Came across this sentence in a report of the latest Stonehenge-like discovery in the Caucasus:
"Russian and Soviet historians have found several Bronze Age structures in Russia and Central Asia that were used as calendars and were surrounded by ritual landscapes".  The discoveries are "unique and unparallelled" etc etc..... and they seem to have only one thing in common with Stonehenge, namely a circular arrangement of stones in the ground.  So seen in that way,  I suppose every stone circle in Europe is "Stonehenge-like".  And of course, using the word "Stonehenge" guarantees media coverage that the poor archaeologists might otherwise not have got.

But on to "ritual landscapes" -- the author John Robb says this: "The early 1980s saw the emergence of the term 'ritual landscape' in British archaeology. This concept departs from more conventional studies of monuments and sites concerned with classification, dating and political territories. It concerns extensive 'sacred' tracts which were seemingly dedicated to ceremonial purposes by an ascendant ritual authority in the Neolithic and early Bronze Age (roughly 3500-1800 BC). In these 'ritual landscapes' the evidence for contemporary settlement is often sparse or absent, but that for non-utilitarian structures and deposits is abundant."  As we all know, Stonehenge is renowned across the world for being a focal point in an extensive "ritual landscape" in which things like the Cursus and the Avenue are deemed to be ritual features because there is no apparent utilitarian purpose for them.  But where do utilitarian purposes end and where to ritual purposes begin?  Is a burial mound a utilitarian or a ritual feature?

On the flanks of Carningli there is an extensive area of small stone cairns which I have seen labelled as "ritual features" -- thereby allowing the whole landscape to be labelled as a ritual landscape.  But to me these piles of stones are strictly utilitarian -- made by families trying to clear stony ground so as to make animal grazing and maybe cultivation easier.  Exactly the same thing happened on the other side of the mountain in the 1830's, in a short-lived attempt to colonise the edges of the common, on land that was really too stony and exposed for successful agriculture.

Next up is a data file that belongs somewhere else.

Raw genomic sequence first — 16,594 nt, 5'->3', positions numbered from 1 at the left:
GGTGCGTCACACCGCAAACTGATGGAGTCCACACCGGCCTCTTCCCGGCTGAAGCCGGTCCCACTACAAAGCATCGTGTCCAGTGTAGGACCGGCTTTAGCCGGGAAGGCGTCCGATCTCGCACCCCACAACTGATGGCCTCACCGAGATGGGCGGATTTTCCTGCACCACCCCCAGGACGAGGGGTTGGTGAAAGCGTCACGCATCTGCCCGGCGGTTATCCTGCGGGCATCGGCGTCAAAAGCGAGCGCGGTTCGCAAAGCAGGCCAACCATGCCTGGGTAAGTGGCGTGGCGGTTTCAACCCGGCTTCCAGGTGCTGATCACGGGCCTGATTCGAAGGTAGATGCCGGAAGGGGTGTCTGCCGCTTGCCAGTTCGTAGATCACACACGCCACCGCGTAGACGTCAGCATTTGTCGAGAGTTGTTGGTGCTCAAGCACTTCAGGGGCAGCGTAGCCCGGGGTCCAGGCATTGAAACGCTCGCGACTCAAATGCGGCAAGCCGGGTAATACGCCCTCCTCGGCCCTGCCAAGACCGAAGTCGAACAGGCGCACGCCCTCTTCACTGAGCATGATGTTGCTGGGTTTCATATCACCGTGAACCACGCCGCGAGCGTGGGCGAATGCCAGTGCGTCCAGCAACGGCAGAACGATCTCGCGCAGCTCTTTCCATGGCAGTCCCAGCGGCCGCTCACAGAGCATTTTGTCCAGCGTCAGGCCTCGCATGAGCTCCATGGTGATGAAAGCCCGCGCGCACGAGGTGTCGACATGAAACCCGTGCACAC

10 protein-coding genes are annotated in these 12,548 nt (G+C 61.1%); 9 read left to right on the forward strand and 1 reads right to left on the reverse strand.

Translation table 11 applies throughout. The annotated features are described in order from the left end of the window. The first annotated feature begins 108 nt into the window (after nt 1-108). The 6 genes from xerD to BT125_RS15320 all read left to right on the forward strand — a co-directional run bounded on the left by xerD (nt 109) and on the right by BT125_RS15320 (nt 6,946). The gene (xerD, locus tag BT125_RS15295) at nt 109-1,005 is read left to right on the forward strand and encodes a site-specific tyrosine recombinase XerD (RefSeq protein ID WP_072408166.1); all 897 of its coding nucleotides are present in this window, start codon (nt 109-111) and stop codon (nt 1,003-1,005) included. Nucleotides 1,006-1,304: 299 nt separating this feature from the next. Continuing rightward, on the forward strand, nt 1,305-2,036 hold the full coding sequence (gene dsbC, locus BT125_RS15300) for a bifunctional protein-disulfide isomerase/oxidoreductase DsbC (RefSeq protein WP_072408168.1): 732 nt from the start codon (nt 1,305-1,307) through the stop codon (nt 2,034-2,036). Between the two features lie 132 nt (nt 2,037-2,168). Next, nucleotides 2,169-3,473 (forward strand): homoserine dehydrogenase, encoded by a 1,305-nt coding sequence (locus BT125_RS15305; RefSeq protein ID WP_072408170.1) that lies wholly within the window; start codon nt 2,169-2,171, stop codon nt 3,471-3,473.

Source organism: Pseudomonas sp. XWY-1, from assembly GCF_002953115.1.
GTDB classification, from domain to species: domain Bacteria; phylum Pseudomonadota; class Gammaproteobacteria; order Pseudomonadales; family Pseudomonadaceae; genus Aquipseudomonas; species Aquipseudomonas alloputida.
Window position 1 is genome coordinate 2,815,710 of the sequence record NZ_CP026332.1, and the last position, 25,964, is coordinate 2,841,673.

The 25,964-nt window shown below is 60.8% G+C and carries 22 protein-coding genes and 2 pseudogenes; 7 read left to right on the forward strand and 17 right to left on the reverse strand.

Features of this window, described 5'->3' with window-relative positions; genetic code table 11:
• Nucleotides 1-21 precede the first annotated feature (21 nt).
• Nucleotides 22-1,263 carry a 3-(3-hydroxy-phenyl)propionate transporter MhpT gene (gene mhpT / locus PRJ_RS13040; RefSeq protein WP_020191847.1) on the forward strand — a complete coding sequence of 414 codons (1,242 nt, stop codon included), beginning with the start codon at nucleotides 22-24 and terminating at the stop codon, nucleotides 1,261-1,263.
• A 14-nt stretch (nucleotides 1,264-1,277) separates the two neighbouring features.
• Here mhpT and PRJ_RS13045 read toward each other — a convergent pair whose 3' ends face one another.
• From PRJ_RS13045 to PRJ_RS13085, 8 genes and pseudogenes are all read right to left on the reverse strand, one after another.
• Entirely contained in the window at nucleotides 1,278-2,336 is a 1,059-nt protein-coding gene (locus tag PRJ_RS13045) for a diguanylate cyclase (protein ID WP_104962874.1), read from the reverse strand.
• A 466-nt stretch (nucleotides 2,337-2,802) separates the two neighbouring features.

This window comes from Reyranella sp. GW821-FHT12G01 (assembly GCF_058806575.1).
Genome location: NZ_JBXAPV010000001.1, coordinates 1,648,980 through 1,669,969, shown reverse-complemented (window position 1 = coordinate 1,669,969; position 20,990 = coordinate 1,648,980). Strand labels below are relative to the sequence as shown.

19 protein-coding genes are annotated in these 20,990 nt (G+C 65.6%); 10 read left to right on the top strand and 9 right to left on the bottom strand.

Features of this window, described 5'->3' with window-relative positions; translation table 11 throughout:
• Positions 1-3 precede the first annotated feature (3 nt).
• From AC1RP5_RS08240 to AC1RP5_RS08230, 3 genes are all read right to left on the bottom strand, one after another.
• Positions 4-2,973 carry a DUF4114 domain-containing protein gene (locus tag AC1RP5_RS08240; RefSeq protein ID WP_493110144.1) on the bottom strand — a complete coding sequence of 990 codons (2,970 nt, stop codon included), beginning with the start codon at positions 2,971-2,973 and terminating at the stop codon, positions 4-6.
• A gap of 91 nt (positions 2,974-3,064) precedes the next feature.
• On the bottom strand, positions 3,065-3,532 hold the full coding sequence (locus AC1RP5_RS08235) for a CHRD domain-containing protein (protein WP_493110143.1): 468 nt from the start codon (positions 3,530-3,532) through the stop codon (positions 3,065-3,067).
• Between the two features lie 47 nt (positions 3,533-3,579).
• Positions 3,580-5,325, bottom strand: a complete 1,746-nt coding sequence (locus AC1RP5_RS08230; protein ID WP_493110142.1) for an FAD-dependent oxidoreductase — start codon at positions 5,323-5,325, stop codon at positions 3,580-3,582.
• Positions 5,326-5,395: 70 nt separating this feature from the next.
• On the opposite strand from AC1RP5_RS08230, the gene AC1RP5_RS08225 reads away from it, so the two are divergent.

It would be nice if the term "ritual landscape" could be banned -- I suspect it has led archaeologists up a vast number of blind alleys,  and because of the popularity of the concept it has encouraged a fashion for fanciful and even crazy explanations for quite simple things, when  utilitarian explanations will probably do.

Monday 4 October 2010

Garbage in, garbage out......

More breathless codswallop and purple prose from a gorgeous-looking new web site.  Fantastic images, but as for the editing, page assembly and text -- oh dear oh dear.....  Our heroic author says "..... the facts of Stonehenge cannot be disclaimed (sic)......" and then goes on to trot out a sequence of pseudo-facts and bits of sheer speculation.  It's all to do with the marketing of Camelot Castle, where apparently King Arthur was born.  All credit to them for working hard on their marketing!

 Even if the conclusions are amiss, the facts of Stonehenge cannot be disclaimed. And in a scattered, rural culture where bronze-age tools were just emerging, the thirst for true knowledge—even just a hope of it—evidently galvanized men to assemble their wits and brawn sufficiently to move stones which would daunt mechanized Man today. Not to mention cutting and shaping them. To even quiver one of the great stones is conjectured to have required the strength of 600 men. How they organized and managed the task without steel cables, pulleys, winches and tackle is a matter of sheer wonder. Even the “small” stones traveled some 100 miles over open terrain.